A.M. Best Co. has downgraded the financial strength rating to A (Excellent) from A+ (Superior) of Liberty Mutual Insurance Companies (Liberty Mutual) (Boston).
A.M. Best has also downgraded the financial strength rating to A (Excellent) from A+ (Superior) of Liberty Northwest Group (Portland, Ore.). The financial strength rating of A (Excellent) of Liberty Insurance Holdings (Keene, N.H.) has been affirmed. Additionally, A.M. Best has assigned an “a-” rating for senior debt issued by Liberty Mutual Capital Corporation and a “bbb+” rating for surplus notes issued by Liberty Mutual Insurance Company. All of these ratings have a negative outlook.
The rating actions reflect Liberty Mutual’s deterioration in capitalization and, despite significant improvement in 2002, weak operating returns in recent years. Statutory surplus has declined considerably over the last few years, largely driven by unrealized losses from the bearish equity markets; adverse loss reserve development related to the rising medical inflation and increased asbestos claim trends affecting the industry; and in 2001, the impact of the World Trade Center catastrophe. Given the reserve charges, the group’s operating returns have been below historical profitability levels over the same time frame.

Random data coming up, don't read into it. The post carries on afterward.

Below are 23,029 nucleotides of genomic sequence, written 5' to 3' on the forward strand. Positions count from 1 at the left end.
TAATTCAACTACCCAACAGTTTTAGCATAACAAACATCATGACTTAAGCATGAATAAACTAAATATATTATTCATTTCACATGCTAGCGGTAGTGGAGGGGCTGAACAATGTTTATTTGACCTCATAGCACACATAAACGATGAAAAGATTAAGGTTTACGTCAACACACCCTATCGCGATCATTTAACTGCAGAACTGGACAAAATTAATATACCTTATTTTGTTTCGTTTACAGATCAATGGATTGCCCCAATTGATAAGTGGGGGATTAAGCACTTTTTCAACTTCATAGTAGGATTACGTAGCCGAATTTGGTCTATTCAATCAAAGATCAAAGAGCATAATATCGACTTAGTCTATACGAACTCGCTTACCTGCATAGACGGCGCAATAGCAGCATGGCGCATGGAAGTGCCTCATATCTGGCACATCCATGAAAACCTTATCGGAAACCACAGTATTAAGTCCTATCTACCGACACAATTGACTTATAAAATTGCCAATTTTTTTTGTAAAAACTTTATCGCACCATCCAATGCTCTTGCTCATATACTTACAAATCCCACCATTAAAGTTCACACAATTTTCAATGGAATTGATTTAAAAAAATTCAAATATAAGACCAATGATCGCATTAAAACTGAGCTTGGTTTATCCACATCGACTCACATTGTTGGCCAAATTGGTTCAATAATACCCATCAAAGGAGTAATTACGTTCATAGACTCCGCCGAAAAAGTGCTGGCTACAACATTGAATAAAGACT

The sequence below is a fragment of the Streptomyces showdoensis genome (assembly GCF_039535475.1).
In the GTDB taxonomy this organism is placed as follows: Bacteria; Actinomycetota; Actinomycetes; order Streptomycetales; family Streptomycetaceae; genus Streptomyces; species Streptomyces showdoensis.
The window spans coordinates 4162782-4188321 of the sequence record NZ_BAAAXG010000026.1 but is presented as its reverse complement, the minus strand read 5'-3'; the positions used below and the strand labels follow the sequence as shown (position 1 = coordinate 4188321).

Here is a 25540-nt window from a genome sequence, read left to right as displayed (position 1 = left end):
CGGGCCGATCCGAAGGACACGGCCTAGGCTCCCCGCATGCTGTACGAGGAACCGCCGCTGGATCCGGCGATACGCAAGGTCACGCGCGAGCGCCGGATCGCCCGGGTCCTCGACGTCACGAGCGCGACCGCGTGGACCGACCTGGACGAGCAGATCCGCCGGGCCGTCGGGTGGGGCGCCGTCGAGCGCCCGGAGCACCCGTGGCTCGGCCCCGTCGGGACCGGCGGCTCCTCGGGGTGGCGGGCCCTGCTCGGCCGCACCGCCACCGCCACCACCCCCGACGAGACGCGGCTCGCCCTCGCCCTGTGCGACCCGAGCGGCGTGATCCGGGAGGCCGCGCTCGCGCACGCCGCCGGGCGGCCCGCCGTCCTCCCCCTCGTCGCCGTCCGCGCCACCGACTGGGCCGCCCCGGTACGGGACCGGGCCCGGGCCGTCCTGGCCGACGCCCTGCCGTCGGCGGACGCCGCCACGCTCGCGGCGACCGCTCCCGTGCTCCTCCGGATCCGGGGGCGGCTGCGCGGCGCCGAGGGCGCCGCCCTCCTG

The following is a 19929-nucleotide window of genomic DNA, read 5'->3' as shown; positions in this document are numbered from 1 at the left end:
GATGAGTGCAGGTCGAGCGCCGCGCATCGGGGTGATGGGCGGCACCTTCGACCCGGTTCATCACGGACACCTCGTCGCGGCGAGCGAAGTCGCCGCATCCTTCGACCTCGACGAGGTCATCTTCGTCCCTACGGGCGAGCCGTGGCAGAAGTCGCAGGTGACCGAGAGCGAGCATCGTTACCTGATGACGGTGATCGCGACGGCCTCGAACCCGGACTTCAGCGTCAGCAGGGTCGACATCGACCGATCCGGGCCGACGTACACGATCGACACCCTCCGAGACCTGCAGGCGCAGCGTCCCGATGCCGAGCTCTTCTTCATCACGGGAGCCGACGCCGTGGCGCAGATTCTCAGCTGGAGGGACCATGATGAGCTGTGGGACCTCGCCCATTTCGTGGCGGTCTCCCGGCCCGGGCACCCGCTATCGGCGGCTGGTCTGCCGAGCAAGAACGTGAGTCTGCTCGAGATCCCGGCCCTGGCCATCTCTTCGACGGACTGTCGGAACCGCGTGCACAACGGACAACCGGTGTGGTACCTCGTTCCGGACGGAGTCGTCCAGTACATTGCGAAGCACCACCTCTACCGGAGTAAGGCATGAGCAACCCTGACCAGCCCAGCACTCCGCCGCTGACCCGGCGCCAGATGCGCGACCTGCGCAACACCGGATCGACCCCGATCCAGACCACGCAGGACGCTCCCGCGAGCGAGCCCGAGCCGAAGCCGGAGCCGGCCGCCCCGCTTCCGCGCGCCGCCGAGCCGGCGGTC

A.M. Best continues to have concerns regarding reserve adequacy, particularly on older workers’ compensation and asbestos claims and the potential for adverse development to dampen underwriting profitability going forward. Capitalization remains exposed to potential unrealized investment losses or adverse loss reserve development, which could lead to downward rating pressure. Accordingly, the rating outlook is negative at this time.
Due to the increased diversification of Liberty Mutual’s operations and hard market conditions, A.M. Best does anticipate that the group’s current business will prove to be more profitable over the next few years. With the strong premium rate increases across all lines in 2002, cash flow has also improved considerably across all business units, and policyholder retention remains strong.
Additionally, while reported statutory surplus has declined, it does not reflect approximately $1.1 billion of unrealized investment gains on the group’s investment portfolio of fixed income securities. However, this is considered in A.M. Best’s evaluation of capitalization.
As the nation’s ninth-largest private passenger automobile insurance writer, the largest private-sector workers’ compensation writer and a significant international writer, Liberty Mutual maintains a highly diversified franchise, which is enhanced by its well-regarded service reputation, strong customer retention and multi-channel distribution strategy. In addition, Liberty Mutual’s risk management services and strategic alliances with managed care networks provide a significant competitive advantage and a superior market profile.
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